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Seduce Me Review

Andy Chalk | 15 Jan 2013 18:00
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You've no doubt heard the old saw about going to the fights and a hockey game breaking out. I had a similar experience with Seduce Me, the erotic adventure that was too steamy for Steam: I downloaded a sex game and ended up playing Hoyle's Old Time Family Favorites.

I'm not really sure what I expected from Seduce Me, but the one thing I certainly didn't expect is that it'd be so hard to get to the T&A. Fair warning: If you're looking for some kind of interactive spank material, you may as well look elsewhere. Seduce Me is unquestionably pornographic, but it lives on the arty side of that dirty street, graphic but (relatively) tasteful, with the naked mambo doled out in tiny bits, interspersed by long stretches of attractive but mostly-clothed women and not a whole lot to do.

The game opens, in classic porn style, with a chance encounter with Pietra, a wealthy celebrity socialite who invites you to visit her sprawling luxury mansion on the Mediterranean Sea. Upon arrival, you discover that the place is crawling with attractive women, four of whom - the sexually aggressive divorcee Cecelia, her daughter Lilia, Esper the maid and of course Pietra herself - are "accessible." The objective is simple: hit it so hard that whosoever can pull you out will be crowned the rightful King of England.

You'll be rated by each of the primary characters in two categories, attraction and intimacy, which can be boosted by playing various mini-games as you wander around the mansion. There are five different game types in all, based on real-world card games like Euchre, Go Fish and Rummy, but the catch is that in the context of Seduce Me, winning is just as bad as losing because it makes you look like a bully. The object thus isn't to win, but to keep your score as close as possible to that of your opponent's.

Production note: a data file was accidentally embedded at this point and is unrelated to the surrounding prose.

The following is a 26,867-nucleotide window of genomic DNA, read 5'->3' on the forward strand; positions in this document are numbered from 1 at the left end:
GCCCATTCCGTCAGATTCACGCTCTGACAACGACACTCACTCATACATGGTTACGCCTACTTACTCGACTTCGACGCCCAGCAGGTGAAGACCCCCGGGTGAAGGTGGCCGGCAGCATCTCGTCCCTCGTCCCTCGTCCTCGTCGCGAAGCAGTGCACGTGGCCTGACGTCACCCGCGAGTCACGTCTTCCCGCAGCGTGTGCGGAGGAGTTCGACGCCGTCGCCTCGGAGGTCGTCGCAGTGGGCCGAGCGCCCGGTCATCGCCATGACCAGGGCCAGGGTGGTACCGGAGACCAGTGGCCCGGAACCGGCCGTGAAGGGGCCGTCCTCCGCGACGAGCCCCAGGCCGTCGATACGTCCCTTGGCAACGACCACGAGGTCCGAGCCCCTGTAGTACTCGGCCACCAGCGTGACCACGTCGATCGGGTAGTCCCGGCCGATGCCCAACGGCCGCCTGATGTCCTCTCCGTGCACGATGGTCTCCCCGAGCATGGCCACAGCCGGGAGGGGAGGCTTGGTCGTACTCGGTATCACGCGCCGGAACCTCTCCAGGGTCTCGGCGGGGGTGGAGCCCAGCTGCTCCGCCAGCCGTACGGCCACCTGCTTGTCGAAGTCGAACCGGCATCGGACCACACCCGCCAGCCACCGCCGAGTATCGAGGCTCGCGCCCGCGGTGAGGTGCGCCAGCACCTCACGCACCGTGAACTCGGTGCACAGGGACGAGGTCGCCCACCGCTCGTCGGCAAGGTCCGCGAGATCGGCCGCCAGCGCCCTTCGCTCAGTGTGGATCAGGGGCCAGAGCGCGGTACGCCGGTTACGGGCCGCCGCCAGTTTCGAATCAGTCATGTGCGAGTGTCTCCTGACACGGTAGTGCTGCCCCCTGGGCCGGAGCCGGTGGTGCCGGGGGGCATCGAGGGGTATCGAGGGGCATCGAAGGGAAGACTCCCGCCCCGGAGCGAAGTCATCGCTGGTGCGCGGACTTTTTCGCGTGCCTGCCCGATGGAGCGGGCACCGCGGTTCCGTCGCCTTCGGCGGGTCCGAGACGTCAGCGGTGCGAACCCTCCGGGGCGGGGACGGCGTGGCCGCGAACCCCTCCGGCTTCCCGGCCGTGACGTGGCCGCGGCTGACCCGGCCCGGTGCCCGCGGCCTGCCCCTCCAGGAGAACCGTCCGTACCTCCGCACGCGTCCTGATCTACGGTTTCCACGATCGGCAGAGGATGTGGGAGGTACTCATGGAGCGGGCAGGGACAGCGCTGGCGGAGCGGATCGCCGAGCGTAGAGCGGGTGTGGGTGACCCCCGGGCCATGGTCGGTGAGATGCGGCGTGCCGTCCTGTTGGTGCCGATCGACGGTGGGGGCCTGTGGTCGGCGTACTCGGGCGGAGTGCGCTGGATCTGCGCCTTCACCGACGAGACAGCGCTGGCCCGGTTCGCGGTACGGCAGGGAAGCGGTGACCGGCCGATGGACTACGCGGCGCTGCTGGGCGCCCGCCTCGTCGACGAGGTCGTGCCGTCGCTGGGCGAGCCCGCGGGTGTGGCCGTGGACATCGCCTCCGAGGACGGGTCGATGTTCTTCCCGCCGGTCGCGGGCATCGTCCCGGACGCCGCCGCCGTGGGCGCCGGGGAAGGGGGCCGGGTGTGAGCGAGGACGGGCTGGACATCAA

Alas, your potential bangpals have no such compunction and appear to do their level best to beat you soundly at every opportunity. They'll also run into occasional streaks of bad luck, leaving you with an overabundance of victory and proof of the adage, "Lucky in cards, unlucky in love." Translating the concept of social engagement without domination into a casual gameplay mechanic is an interesting idea and while it can sometimes be frustrating, needing to keep your score as close as possible to your partner's adds an unusual tactical twist to the minigames, since knowing when to tank a play is just as important as knowing when to drop the hammer.

There's also an overall "Popularity" rating, which is increased by engaging in small talk with the many folks flitting around the mansion, as well as by occasionally getting into confrontations with people like Hamed, the houseboy stud of the week who doesn't seem to care much for your presence. You'll need to engage in these chit-chats every now and then because failing mini-games reduces your popularity and if it drops below zero, you'll be told that nobody likes you and tossed out on your ear. (It's a very Darwinian form of hedonism.)

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